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A reflection on the ACOG bulletin on screening of fetal chromosomal abnormalities
A message from the editor: Prof. Joris Vermeesch, Ph.D.
Dear friends, this is the 12th NIPTupdate. It has been my honor to be able to provide you my insights and thougths about NIPT. I hope you have enjoyed this journey with me. Let me know if you enjoy this, whether you have thougths or ideas on topics to be addressed in the future. In addition to blowing a candle and drink a Champaign, I thought I will use this newsletter to reflect on the recently published ACOG practice bulletin on screening of fetal chromosomal abnormalities. More specifically, I will pinpoint the differences between the American College of Obstetrics and Gynaecology recommendations and the current clinical practice in Belgium, the country where I live and work.
In a first recommendation it is suggested that screening (serum screening with or without NT ultrasound or cell-free DNA screening) and diagnostic testing (CVS or amniocentesis) for chromosomal abnormalities should be discussed and offered to all patients early in pregnancy regardless of maternal age or baseline risk. Historically testing was offered only to patients considered to be high risk because of maternal age or personal or family history. However, given the personal nature of prenatal testing decision making as well as the inefficiency of offering testing only to patients at high risk, the current recommendation is that all patients should be offered both screening and diagnostic testing options. In Belgium, where prenatal testing is fully reimbursed, the prenatal screening is offered to all pregnant women. Diagnostic or invasive testing, however, is restricted to positive screening tests, be it by NIPT or by ultrasound abnormalities. The recommendation of offering diagnostic testing to all seems excessive to me: On the one hand, those invasive tests might lead to unnecessary procedural miscarriages (one of the main arguments for the swift implementation of NIPT) and on the other hand diagnostic testing for all would be an unnecessary financial burden on the health care system and in my opinion also for the individual families. A zero risk is impossible and the de novo incidence of microdeletions that might be revealed by microarrays is lower than the de novo mutation rate in potential developmental genes. So, either we move to full prenatal genome screening or we balance the benefits versus risks properly.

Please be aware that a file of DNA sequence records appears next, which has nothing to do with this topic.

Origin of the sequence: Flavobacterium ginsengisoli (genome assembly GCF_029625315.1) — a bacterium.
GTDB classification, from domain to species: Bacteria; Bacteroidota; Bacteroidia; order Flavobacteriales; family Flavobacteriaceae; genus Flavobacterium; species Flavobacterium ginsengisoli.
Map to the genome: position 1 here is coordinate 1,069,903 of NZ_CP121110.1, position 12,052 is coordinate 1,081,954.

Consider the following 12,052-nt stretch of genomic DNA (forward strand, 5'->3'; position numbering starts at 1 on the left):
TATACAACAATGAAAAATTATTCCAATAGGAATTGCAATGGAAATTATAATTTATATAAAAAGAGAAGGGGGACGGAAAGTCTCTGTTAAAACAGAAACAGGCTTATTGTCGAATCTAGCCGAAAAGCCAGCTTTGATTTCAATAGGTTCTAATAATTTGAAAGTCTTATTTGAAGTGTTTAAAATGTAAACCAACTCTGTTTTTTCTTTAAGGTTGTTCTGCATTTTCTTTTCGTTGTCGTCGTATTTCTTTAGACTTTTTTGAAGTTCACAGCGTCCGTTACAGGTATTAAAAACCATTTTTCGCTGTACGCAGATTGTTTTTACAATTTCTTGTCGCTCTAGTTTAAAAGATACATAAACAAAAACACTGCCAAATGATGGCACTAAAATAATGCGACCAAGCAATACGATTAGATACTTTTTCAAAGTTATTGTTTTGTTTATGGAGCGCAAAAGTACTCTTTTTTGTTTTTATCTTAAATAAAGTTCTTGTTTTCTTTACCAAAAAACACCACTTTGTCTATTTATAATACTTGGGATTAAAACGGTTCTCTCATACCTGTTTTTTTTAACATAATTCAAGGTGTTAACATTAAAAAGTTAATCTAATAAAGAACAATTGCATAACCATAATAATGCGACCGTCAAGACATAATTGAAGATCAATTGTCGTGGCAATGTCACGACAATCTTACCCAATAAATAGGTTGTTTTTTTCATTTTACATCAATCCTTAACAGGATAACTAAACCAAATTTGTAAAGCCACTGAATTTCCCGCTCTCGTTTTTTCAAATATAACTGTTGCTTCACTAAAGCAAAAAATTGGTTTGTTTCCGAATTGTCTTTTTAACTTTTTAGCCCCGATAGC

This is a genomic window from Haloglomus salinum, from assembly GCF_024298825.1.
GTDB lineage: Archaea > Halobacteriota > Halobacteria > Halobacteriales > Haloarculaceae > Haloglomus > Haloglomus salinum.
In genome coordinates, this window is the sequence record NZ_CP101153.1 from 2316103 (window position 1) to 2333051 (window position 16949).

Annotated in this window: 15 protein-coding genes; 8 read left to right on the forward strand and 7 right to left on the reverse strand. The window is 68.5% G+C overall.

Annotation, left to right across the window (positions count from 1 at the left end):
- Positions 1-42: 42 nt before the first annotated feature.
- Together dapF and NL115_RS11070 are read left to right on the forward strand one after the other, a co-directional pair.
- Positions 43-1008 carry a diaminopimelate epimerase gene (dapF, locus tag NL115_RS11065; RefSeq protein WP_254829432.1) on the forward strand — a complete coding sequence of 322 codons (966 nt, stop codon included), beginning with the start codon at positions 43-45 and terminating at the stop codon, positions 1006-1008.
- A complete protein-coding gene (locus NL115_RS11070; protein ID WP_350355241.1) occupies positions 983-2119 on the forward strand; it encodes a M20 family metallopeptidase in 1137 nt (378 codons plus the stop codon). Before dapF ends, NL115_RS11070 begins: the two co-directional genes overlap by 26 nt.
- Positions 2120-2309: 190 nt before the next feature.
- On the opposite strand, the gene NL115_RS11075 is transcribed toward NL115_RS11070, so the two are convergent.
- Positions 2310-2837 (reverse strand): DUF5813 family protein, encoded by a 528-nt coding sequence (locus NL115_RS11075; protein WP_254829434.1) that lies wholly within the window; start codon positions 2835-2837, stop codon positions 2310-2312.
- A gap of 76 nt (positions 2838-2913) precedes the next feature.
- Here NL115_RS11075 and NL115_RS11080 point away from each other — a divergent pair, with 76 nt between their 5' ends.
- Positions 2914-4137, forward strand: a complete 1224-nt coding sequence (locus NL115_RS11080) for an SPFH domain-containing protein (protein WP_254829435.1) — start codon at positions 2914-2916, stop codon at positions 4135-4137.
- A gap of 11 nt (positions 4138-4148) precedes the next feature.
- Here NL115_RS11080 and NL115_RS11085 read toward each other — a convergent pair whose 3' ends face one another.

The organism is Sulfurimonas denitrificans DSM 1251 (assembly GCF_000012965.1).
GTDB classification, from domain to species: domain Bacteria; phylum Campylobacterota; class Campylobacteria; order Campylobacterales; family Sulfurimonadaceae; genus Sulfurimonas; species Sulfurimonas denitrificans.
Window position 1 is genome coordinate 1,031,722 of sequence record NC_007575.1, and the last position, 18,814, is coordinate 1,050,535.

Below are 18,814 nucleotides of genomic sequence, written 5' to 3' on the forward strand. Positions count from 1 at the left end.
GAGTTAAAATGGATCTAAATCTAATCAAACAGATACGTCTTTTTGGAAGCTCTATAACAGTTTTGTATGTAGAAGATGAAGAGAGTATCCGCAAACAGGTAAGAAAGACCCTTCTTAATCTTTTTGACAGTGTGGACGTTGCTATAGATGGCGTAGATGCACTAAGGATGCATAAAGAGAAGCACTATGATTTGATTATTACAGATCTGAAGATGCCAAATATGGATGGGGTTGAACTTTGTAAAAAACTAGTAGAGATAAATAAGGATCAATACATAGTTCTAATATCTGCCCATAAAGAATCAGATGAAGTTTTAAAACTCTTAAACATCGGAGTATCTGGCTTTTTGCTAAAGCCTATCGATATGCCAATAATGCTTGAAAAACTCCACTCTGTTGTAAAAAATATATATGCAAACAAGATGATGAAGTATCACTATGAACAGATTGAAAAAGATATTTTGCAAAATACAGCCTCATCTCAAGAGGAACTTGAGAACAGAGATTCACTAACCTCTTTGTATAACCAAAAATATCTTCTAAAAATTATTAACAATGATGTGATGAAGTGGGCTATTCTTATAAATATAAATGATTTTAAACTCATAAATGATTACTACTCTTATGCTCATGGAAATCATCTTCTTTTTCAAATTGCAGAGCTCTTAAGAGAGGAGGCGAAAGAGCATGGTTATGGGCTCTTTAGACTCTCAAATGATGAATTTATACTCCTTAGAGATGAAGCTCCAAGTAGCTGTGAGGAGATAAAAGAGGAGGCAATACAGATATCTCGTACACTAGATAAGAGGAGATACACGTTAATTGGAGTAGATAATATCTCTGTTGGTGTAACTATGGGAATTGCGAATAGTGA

Which tests should be offered to the pregnant women? Amongst the different tests available the distinction is made between the screening by serum analytes plus ultrasound and the cfDNA screening. The recommendations state that all pregnant women should be able to choose one of both screening tests and that only one of both should be offered. However, all evidence shows that the positive predictive value and overall test accuracy of cfDNA is higher compared with the serum screening tests. As a consequence, in Belgium the serum screening test is not offered anymore. All prenatal aneuploidy screening is performed by NIPT. Why would one support the use of the serum screen? ACOG mentions that other chromosomal anomalies could lead to aberrant serum screening values and instigate invasive diagnostic testing. That is true. But also performing genome wide cfDNA analyses allows for genome wide fetal aneuploidy detection, which would direct the women to invasive follow up. The authors state that NIPT is not validated for aneuploidy detection other than trisomy 21, 18 and 13. Both our unpublished data, but also several other studies have shown that those aneuploidies can be readily detected, albeit with low positive predictive values. It will be interesting to compare the PPVs of the serum and the genome wide cfDNA screens.
Finally, I want to emphasize that despite these differences, our clinical practice is in line with the other major recommendations: Upon a positive screening test, there is always genetic counseling and the option for an invasive diagnostic test. Second-trimester ultrasound for fetal structural defects is essential. An abnormal ultrasound leads to invasive genetic testing. Patients whose cell-free DNA screening test results are uniterpretable should be informed that test failure is associated with an increased risk of aneuploidy. They should be offered comprehensive ultrasound evaluation and diagnostic testing.